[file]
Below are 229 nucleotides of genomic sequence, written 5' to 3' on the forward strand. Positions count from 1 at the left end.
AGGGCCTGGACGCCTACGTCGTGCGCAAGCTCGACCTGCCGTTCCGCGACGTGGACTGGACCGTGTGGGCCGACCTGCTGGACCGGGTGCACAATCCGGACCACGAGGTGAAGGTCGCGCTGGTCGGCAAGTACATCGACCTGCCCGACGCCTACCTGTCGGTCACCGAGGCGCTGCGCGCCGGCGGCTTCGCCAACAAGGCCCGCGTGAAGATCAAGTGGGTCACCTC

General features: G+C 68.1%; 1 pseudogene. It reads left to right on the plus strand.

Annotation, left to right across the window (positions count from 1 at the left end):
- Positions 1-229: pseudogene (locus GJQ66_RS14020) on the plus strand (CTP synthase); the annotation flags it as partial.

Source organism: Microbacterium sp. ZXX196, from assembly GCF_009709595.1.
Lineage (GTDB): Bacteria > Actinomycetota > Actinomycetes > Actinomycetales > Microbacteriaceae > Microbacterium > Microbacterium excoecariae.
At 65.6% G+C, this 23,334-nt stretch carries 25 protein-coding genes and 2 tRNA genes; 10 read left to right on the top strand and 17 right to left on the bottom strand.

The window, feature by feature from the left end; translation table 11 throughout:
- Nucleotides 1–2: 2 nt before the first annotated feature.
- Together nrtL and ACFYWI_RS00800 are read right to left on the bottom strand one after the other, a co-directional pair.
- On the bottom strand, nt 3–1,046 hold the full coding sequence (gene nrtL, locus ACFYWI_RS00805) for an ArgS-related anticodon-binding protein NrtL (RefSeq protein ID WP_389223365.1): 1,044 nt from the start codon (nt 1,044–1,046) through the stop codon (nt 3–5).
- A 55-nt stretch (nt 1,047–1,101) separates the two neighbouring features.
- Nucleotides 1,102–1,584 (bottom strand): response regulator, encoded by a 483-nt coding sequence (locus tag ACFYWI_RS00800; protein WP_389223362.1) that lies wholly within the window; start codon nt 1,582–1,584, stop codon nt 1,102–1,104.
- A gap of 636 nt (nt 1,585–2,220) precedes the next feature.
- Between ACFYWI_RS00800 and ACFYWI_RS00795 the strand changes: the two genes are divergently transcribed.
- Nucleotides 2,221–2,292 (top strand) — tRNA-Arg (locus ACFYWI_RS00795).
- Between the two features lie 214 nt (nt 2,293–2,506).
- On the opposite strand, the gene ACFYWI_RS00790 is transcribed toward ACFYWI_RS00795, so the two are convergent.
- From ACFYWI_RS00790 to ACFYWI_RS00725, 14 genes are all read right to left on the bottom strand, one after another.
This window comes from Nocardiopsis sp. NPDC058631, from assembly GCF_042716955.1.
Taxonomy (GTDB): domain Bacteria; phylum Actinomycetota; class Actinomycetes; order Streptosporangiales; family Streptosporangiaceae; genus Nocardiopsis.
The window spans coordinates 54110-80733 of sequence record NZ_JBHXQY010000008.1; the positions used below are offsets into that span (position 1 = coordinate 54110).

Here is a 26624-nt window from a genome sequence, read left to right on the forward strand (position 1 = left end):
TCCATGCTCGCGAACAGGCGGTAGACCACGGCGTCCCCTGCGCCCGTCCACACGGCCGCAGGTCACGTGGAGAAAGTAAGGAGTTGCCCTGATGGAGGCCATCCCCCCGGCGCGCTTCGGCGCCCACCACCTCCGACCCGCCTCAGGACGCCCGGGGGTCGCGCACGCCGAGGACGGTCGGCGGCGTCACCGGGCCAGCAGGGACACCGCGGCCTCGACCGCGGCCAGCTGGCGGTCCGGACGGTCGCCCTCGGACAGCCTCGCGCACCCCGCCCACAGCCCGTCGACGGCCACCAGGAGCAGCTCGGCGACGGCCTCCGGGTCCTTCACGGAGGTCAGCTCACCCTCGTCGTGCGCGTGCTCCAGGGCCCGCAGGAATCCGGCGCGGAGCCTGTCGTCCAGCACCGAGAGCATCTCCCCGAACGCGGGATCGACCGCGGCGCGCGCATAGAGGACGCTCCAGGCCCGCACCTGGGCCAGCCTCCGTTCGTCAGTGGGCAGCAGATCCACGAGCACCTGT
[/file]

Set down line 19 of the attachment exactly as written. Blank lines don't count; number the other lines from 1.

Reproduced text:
- On the opposite strand, the gene ACFYWI_RS00790 is transcribed toward ACFYWI_RS00795, so the two are convergent.